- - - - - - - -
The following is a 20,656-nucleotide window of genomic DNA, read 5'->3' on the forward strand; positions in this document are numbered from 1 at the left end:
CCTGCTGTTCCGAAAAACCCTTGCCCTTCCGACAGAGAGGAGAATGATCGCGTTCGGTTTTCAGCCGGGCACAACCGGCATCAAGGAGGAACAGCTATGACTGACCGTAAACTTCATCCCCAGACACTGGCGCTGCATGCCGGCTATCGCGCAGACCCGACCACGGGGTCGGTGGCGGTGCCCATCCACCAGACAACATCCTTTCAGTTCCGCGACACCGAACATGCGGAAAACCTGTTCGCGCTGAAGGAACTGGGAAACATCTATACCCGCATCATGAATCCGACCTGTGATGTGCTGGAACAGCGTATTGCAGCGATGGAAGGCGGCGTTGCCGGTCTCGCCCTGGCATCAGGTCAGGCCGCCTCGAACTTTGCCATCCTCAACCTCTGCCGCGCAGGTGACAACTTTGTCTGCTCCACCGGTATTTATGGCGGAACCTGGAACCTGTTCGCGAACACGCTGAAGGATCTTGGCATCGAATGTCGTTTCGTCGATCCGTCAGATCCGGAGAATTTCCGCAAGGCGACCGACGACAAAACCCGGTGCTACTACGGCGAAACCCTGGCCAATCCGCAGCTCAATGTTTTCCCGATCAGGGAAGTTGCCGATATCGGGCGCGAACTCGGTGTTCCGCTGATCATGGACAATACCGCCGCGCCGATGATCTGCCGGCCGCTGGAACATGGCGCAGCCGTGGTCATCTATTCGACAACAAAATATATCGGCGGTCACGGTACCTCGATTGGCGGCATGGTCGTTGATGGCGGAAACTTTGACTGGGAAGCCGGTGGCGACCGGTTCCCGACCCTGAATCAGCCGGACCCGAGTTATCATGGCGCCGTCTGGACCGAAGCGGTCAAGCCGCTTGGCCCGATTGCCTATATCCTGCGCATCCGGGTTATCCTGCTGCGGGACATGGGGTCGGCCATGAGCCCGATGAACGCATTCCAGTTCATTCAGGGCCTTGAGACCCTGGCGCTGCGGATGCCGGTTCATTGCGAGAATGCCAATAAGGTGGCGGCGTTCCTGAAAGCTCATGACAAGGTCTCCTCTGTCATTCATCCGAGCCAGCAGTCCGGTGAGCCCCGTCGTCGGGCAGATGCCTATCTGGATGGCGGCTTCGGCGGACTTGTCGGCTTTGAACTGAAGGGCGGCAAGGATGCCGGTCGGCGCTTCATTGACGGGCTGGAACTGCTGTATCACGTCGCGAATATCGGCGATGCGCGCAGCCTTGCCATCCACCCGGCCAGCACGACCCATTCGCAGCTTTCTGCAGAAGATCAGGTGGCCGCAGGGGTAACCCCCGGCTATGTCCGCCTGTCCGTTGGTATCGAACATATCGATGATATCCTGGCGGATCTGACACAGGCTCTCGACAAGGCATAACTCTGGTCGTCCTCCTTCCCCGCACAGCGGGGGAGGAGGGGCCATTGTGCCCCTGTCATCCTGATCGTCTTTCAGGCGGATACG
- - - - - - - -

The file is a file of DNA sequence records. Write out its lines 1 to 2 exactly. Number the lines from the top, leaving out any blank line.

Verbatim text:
The following is a 20,656-nucleotide window of genomic DNA, read 5'->3' on the forward strand; positions in this document are numbered from 1 at the left end:
CCTGCTGTTCCGAAAAACCCTTGCCCTTCCGACAGAGAGGAGAATGATCGCGTTCGGTTTTCAGCCGGGCACAACCGGCATCAAGGAGGAACAGCTATGACTGACCGTAAACTTCATCCCCAGACACTGGCGCTGCATGCCGGCTATCGCGCAGACCCGACCACGGGGTCGGTGGCGGTGCCCATCCACCAGACAACATCCTTTCAGTTCCGCGACACCGAACATGCGGAAAACCTGTTCGCGCTGAAGGAACTGGGAAACATCTATACCCGCATCATGAATCCGACCTGTGATGTGCTGGAACAGCGTATTGCAGCGATGGAAGGCGGCGTTGCCGGTCTCGCCCTGGCATCAGGTCAGGCCGCCTCGAACTTTGCCATCCTCAACCTCTGCCGCGCAGGTGACAACTTTGTCTGCTCCACCGGTATTTATGGCGGAACCTGGAACCTGTTCGCGAACACGCTGAAGGATCTTGGCATCGAATGTCGTTTCGTCGATCCGTCAGATCCGGAGAATTTCCGCAAGGCGACCGACGACAAAACCCGGTGCTACTACGGCGAAACCCTGGCCAATCCGCAGCTCAATGTTTTCCCGATCAGGGAAGTTGCCGATATCGGGCGCGAACTCGGTGTTCCGCTGATCATGGACAATACCGCCGCGCCGATGATCTGCCGGCCGCTGGAACATGGCGCAGCCGTGGTCATCTATTCGACAACAAAATATATCGGCGGTCACGGTACCTCGATTGGCGGCATGGTCGTTGATGGCGGAAACTTTGACTGGGAAGCCGGTGGCGACCGGTTCCCGACCCTGAATCAGCCGGACCCGAGTTATCATGGCGCCGTCTGGACCGAAGCGGTCAAGCCGCTTGGCCCGATTGCCTATATCCTGCGCATCCGGGTTATCCTGCTGCGGGACATGGGGTCGGCCATGAGCCCGATGAACGCATTCCAGTTCATTCAGGGCCTTGAGACCCTGGCGCTGCGGATGCCGGTTCATTGCGAGAATGCCAATAAGGTGGCGGCGTTCCTGAAAGCTCATGACAAGGTCTCCTCTGTCATTCATCCGAGCCAGCAGTCCGGTGAGCCCCGTCGTCGGGCAGATGCCTATCTGGATGGCGGCTTCGGCGGACTTGTCGGCTTTGAACTGAAGGGCGGCAAGGATGCCGGTCGGCGCTTCATTGACGGGCTGGAACTGCTGTATCACGTCGCGAATATCGGCGATGCGCGCAGCCTTGCCATCCACCCGGCCAGCACGACCCATTCGCAGCTTTCTGCAGAAGATCAGGTGGCCGCAGGGGTAACCCCCGGCTATGTCCGCCTGTCCGTTGGTATCGAACATATCGATGATATCCTGGCGGATCTGACACAGGCTCTCGACAAGGCATAACTCTGGTCGTCCTCCTTCCCCGCACAGCGGGGGAGGAGGGGCCATTGTGCCCCTGTCATCCTGATCGTCTTTCAGGCGGATACG